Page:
Turkey and Israel: business as usual after the Mavi Marmara
Economic relations between Turkey and Israel have not been impacted by the political crisis that resulted between the two nations following a raid by Israeli troops on the Mavi Marmara ship, which resulted in the deaths of eight Turkish citizens and one Turkish American.
Turkey's top officials declared, following the attack, that Israel would suffer the consequences, describing the incident as “state terror.” Yet although Turkey has taken political measures against Israel, including downgrading diplomatic relations to the level of second secretary, boycotting Israel's national day reception held by its embassy in Ankara and suspending all military agreements, it has so far not taken any concrete economic measures as part of this response.
In fact, on the trade front, business continues as usual. Last year mutual trade significantly increased. In 2011, imports from Israel reached an all-time high with $2 billion; the figure was only $1.360 billion the previous year, while the exports amounted to $2.4 billion, up from $2 billion in 2010, the year in which the Mavi Marmara, carrying humanitarian aid to Gaza, was raided on May 31.
In the first three months of 2012, mutual trade kept up the pace of the previous year at $1 billion, but with a significant rise compared to the same period in 2011, when the figure was $770 million.
The only area of Turkish-Israeli relations badly affected besides military cooperation seems to be tourism. Last year the number of Israeli tourists visiting Turkey was around 80,000, a decrease of nearly 30 percent compared to 2010. But Israeli officials have recently announced they have downgraded the warning against travel to Turkey, which might serve to increase the number of Israeli tourists.
Co-operative Group, Britain's fifth largest food retailer, which recently announced that it will expand its boycott of Israeli goods, has an attitude that stands in stark contrast to that of the Turkish government. The company recently declared it will boycott all Israeli companies that source any goods in settlement areas occupied by Israel. Yet Murat Bilhan, vice chairman of the Turkish Asian Center for Strategic Studies (TASAM), does not see anything wrong with the flourishing trade between the two countries, saying, “In international relations, you need to separate trade from politics.”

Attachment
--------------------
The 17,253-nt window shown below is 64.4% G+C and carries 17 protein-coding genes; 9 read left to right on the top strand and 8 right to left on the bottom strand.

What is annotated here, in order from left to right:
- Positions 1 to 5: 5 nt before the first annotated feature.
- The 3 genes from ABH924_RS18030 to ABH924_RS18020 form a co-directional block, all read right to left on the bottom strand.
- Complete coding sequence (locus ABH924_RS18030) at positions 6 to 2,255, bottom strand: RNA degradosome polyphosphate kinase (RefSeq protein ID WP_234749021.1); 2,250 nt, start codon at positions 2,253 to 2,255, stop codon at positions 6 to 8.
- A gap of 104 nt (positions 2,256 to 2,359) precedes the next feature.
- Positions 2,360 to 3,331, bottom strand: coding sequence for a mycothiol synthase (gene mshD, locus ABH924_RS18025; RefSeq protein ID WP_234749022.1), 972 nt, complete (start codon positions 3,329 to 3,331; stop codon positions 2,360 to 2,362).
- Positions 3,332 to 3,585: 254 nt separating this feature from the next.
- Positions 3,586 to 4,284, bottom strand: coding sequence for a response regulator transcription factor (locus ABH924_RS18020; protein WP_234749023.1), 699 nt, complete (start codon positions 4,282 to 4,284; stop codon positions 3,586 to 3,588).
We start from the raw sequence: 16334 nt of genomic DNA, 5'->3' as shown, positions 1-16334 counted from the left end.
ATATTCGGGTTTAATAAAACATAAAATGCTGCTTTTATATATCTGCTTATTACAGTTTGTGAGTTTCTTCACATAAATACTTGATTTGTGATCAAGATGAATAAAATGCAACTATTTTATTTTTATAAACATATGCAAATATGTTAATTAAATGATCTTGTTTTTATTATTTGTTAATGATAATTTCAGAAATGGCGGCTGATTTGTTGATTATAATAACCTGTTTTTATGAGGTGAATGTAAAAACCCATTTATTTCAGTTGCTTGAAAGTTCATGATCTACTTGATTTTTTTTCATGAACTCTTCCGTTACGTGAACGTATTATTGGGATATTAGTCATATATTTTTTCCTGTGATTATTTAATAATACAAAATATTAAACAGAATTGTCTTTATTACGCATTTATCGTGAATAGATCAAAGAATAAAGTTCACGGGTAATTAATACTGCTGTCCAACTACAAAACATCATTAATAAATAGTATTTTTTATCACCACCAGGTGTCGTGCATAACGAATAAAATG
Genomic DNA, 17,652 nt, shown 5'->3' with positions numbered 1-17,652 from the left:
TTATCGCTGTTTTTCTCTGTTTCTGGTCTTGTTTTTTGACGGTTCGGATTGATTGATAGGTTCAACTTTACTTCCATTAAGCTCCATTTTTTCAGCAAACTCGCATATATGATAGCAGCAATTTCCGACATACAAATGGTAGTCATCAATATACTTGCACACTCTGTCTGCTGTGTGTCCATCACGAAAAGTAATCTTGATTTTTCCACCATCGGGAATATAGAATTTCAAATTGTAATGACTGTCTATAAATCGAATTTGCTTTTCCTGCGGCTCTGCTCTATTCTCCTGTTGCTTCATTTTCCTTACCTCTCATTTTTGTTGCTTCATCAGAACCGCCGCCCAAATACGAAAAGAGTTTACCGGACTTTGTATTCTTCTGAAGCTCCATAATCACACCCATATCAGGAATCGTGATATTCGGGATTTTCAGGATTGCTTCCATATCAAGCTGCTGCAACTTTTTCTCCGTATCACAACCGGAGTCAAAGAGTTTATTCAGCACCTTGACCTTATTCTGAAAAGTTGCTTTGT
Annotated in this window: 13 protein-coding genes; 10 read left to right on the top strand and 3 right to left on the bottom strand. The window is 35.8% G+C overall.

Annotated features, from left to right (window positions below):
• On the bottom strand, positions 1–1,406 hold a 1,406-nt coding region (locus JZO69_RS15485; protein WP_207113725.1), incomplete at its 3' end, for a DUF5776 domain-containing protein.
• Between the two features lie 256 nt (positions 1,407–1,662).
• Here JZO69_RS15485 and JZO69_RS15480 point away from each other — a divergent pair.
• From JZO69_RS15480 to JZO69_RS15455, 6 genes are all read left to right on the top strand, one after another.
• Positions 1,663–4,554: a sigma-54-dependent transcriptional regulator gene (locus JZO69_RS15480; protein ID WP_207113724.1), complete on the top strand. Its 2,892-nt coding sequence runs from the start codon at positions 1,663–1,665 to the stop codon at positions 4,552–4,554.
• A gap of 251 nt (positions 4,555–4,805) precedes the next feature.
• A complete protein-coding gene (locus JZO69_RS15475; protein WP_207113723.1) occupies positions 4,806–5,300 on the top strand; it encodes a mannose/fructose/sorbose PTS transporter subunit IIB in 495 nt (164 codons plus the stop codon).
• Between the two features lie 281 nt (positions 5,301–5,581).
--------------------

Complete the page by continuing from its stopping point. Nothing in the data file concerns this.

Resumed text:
Speaking to Today's Zaman, Bilhan noted that international politics is an area where interests, and not emotions, should reign, but emphasized that Turkey should do its best within the framework of international law to protect the rights of the victims of the Mavi Marmara. He also finds Turkey's demand that Israel should express regret on account of the raid an emotional response which will bring no solid gain.
Atilla Sandıklı, chairman of the Wise Men Center for Strategic Studies (BİLGESAM), also believes economic relations should be considered separately from politics. “The incident is a political one, and the struggle continues within this context,” he commented to Today's Zaman, also noting that Turkey is in the black in its trade with Israel. But he believes it is not easy to exert pressure on Israel through international platforms or international jurisdiction, given that Israel is generally not a member of such international bodies yet holds considerable sway over them. Sandıklı finds Turkey's attitude positive, saying, “With its attitude, Turkey demonstrates it is not necessarily hostile to Israel, but is only reacting to lawlessness.”